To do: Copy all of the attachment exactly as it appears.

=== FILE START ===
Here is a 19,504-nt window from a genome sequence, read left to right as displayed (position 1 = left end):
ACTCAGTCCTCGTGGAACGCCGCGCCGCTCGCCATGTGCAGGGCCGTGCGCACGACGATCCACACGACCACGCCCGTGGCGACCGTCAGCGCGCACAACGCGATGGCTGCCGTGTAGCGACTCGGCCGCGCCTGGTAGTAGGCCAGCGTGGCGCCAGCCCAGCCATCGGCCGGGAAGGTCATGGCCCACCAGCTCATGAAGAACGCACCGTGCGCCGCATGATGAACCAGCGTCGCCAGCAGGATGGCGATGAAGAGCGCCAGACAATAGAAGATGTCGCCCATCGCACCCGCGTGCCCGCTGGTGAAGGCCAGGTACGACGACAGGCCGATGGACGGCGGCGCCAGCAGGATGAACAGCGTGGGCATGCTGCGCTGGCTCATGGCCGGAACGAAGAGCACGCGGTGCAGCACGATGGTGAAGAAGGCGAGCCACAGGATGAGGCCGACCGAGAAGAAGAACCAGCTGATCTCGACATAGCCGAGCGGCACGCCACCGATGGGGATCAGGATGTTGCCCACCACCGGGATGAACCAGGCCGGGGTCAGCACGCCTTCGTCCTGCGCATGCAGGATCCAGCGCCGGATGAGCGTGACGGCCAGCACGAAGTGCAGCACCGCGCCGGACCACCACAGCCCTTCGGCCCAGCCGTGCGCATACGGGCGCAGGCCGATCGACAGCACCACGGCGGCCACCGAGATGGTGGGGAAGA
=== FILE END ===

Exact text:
Here is a 19,504-nt window from a genome sequence, read left to right as displayed (position 1 = left end):
ACTCAGTCCTCGTGGAACGCCGCGCCGCTCGCCATGTGCAGGGCCGTGCGCACGACGATCCACACGACCACGCCCGTGGCGACCGTCAGCGCGCACAACGCGATGGCTGCCGTGTAGCGACTCGGCCGCGCCTGGTAGTAGGCCAGCGTGGCGCCAGCCCAGCCATCGGCCGGGAAGGTCATGGCCCACCAGCTCATGAAGAACGCACCGTGCGCCGCATGATGAACCAGCGTCGCCAGCAGGATGGCGATGAAGAGCGCCAGACAATAGAAGATGTCGCCCATCGCACCCGCGTGCCCGCTGGTGAAGGCCAGGTACGACGACAGGCCGATGGACGGCGGCGCCAGCAGGATGAACAGCGTGGGCATGCTGCGCTGGCTCATGGCCGGAACGAAGAGCACGCGGTGCAGCACGATGGTGAAGAAGGCGAGCCACAGGATGAGGCCGACCGAGAAGAAGAACCAGCTGATCTCGACATAGCCGAGCGGCACGCCACCGATGGGGATCAGGATGTTGCCCACCACCGGGATGAACCAGGCCGGGGTCAGCACGCCTTCGTCCTGCGCATGCAGGATCCAGCGCCGGATGAGCGTGACGGCCAGCACGAAGTGCAGCACCGCGCCGGACCACCACAGCCCTTCGGCCCAGCCGTGCGCATACGGGCGCAGGCCGATCGACAGCACCACGGCGGCCACCGAGATGGTGGGGAAGA